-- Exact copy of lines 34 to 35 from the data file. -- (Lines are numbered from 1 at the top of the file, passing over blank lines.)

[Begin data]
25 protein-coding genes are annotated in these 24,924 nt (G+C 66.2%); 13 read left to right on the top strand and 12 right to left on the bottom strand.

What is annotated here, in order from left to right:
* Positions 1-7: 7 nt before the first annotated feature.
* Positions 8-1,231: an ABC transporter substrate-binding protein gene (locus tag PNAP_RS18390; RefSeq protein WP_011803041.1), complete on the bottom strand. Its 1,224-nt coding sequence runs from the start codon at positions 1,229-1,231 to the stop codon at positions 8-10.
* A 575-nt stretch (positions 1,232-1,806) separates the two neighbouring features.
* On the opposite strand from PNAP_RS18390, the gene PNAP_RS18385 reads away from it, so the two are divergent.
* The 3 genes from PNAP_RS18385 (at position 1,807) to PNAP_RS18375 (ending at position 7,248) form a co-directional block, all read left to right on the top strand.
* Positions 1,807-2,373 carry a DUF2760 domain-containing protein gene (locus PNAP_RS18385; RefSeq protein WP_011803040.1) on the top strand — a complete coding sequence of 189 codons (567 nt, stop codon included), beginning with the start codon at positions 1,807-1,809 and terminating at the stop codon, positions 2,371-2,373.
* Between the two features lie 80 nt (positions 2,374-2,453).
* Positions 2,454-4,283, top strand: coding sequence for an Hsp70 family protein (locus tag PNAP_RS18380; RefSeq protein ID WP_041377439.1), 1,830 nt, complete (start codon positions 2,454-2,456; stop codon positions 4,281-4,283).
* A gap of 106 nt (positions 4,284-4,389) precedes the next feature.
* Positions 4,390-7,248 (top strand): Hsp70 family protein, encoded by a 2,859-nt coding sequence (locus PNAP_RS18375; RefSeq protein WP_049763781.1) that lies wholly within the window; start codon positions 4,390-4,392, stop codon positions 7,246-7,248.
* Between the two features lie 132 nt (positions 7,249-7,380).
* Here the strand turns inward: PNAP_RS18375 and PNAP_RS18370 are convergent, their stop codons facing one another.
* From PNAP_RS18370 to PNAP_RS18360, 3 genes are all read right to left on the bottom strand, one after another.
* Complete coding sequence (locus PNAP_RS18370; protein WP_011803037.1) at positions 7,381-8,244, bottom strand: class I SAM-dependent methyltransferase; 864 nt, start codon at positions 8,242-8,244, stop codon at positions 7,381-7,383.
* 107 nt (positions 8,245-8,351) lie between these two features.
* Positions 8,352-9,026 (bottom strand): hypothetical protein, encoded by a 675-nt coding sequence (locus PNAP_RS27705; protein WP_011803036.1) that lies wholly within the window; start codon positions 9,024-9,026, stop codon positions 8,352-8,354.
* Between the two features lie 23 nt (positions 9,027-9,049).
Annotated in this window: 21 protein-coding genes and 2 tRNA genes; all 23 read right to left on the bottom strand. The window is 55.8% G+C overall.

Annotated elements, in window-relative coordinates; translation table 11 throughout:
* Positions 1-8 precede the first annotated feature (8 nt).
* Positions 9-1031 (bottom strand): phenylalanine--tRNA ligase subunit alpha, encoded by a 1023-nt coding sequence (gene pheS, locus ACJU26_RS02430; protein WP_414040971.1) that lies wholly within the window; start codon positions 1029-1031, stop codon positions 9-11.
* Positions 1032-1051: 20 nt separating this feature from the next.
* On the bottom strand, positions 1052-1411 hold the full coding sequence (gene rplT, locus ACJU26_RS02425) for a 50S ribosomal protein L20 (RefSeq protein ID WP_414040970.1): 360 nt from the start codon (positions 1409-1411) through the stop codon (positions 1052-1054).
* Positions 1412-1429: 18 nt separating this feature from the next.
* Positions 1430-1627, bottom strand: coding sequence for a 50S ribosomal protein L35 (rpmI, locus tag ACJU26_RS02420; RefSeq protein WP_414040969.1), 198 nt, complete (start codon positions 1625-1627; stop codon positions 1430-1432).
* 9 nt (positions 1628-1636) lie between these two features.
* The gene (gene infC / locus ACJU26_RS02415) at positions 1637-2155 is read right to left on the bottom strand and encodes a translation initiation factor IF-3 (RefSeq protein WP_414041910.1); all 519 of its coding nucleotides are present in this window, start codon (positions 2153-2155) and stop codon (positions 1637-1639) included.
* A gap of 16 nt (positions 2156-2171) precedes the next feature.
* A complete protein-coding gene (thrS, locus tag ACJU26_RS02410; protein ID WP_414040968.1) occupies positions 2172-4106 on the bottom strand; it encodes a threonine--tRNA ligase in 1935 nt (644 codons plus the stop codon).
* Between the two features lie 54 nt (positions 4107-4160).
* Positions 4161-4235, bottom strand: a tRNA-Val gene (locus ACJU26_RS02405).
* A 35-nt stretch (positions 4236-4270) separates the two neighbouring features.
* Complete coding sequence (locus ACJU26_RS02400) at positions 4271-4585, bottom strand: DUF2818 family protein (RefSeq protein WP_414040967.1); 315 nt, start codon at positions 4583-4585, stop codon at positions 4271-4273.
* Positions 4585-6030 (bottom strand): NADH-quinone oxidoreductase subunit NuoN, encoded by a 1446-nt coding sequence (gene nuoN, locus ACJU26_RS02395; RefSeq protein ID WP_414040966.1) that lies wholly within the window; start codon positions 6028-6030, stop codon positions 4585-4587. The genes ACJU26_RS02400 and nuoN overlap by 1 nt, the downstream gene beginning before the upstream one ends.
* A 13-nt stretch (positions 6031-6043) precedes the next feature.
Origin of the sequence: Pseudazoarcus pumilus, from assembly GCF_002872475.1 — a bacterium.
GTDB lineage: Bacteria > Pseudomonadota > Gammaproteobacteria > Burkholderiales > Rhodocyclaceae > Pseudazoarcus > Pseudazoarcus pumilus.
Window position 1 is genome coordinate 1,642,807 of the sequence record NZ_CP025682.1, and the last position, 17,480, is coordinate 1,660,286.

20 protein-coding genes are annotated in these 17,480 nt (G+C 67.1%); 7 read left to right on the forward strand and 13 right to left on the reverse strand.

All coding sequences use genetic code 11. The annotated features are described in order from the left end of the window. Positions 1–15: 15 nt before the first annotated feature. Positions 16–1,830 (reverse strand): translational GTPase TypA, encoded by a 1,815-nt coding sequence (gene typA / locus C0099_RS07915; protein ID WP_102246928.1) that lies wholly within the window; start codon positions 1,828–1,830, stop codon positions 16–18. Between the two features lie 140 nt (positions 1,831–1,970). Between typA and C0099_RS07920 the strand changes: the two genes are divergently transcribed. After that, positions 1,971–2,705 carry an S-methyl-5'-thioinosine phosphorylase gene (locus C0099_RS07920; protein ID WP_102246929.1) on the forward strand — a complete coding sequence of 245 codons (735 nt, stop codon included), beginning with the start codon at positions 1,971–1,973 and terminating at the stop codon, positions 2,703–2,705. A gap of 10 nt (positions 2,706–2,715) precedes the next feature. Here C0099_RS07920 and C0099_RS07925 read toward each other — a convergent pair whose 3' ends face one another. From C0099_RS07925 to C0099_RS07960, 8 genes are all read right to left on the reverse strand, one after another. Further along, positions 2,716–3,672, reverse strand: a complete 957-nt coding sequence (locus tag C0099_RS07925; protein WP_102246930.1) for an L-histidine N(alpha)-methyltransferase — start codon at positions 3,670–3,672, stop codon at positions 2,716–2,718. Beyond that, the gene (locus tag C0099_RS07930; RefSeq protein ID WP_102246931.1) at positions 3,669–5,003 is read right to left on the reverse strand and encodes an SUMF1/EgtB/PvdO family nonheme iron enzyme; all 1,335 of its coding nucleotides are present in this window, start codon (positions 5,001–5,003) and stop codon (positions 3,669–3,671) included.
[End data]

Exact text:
* A 35-nt stretch (positions 4236-4270) separates the two neighbouring features.
* Complete coding sequence (locus ACJU26_RS02400) at positions 4271-4585, bottom strand: DUF2818 family protein (RefSeq protein WP_414040967.1); 315 nt, start codon at positions 4583-4585, stop codon at positions 4271-4273.